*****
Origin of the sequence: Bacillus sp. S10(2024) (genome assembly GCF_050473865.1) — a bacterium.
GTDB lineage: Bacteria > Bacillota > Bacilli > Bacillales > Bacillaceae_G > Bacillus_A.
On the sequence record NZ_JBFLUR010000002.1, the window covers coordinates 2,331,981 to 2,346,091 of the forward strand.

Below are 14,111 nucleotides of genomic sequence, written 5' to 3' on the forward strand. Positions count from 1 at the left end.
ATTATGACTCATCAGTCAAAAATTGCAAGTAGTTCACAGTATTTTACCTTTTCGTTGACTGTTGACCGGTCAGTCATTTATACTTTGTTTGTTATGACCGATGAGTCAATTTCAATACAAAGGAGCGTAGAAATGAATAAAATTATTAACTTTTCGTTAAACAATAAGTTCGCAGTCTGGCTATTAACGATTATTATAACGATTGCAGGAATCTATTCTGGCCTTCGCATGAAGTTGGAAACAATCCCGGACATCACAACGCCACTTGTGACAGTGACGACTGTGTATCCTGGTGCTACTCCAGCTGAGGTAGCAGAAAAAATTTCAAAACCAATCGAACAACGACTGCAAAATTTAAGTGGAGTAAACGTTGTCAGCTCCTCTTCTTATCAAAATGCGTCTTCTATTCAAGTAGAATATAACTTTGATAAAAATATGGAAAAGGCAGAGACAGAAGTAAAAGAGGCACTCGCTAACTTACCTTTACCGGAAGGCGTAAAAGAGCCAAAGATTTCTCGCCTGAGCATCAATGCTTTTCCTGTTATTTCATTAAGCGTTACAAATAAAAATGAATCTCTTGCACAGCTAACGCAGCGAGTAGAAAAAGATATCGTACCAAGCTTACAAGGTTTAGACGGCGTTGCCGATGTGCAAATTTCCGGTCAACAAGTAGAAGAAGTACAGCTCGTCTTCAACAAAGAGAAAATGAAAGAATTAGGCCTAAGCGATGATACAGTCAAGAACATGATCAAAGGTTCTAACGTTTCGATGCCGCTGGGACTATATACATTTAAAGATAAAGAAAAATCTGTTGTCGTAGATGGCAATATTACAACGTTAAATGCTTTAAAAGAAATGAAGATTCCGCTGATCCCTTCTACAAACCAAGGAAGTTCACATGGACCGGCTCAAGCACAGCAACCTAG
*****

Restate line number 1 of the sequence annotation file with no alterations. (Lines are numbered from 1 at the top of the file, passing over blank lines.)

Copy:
Origin of the sequence: Bacillus sp. S10(2024) (genome assembly GCF_050473865.1) — a bacterium.